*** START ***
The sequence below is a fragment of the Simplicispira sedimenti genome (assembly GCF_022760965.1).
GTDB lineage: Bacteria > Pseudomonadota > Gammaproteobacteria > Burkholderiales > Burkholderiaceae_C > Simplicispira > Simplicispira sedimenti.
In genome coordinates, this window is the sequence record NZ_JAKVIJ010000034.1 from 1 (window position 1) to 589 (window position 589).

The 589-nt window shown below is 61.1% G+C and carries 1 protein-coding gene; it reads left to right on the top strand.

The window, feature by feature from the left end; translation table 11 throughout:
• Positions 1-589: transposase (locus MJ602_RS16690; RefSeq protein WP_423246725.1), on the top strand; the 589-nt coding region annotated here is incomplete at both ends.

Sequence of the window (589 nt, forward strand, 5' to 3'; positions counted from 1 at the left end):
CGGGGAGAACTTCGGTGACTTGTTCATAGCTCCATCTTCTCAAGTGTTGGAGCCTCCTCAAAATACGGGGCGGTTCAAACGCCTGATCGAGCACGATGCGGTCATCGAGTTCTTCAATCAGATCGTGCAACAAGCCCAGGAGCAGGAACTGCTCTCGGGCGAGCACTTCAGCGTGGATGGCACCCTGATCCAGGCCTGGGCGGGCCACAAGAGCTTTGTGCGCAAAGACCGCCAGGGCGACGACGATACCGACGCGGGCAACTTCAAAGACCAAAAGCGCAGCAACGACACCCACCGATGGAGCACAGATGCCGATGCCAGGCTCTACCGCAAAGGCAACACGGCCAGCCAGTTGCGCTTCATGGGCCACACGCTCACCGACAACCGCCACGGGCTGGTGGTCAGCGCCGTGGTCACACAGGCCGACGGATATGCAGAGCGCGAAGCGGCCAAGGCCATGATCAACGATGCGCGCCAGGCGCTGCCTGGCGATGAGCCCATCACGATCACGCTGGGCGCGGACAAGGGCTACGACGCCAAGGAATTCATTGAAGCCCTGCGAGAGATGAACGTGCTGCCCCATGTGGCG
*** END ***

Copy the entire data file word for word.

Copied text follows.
The sequence below is a fragment of the Simplicispira sedimenti genome (assembly GCF_022760965.1).
GTDB lineage: Bacteria > Pseudomonadota > Gammaproteobacteria > Burkholderiales > Burkholderiaceae_C > Simplicispira > Simplicispira sedimenti.
In genome coordinates, this window is the sequence record NZ_JAKVIJ010000034.1 from 1 (window position 1) to 589 (window position 589).

The 589-nt window shown below is 61.1% G+C and carries 1 protein-coding gene; it reads left to right on the top strand.

The window, feature by feature from the left end; translation table 11 throughout:
• Positions 1-589: transposase (locus MJ602_RS16690; RefSeq protein WP_423246725.1), on the top strand; the 589-nt coding region annotated here is incomplete at both ends.

Sequence of the window (589 nt, forward strand, 5' to 3'; positions counted from 1 at the left end):
CGGGGAGAACTTCGGTGACTTGTTCATAGCTCCATCTTCTCAAGTGTTGGAGCCTCCTCAAAATACGGGGCGGTTCAAACGCCTGATCGAGCACGATGCGGTCATCGAGTTCTTCAATCAGATCGTGCAACAAGCCCAGGAGCAGGAACTGCTCTCGGGCGAGCACTTCAGCGTGGATGGCACCCTGATCCAGGCCTGGGCGGGCCACAAGAGCTTTGTGCGCAAAGACCGCCAGGGCGACGACGATACCGACGCGGGCAACTTCAAAGACCAAAAGCGCAGCAACGACACCCACCGATGGAGCACAGATGCCGATGCCAGGCTCTACCGCAAAGGCAACACGGCCAGCCAGTTGCGCTTCATGGGCCACACGCTCACCGACAACCGCCACGGGCTGGTGGTCAGCGCCGTGGTCACACAGGCCGACGGATATGCAGAGCGCGAAGCGGCCAAGGCCATGATCAACGATGCGCGCCAGGCGCTGCCTGGCGATGAGCCCATCACGATCACGCTGGGCGCGGACAAGGGCTACGACGCCAAGGAATTCATTGAAGCCCTGCGAGAGATGAACGTGCTGCCCCATGTGGCG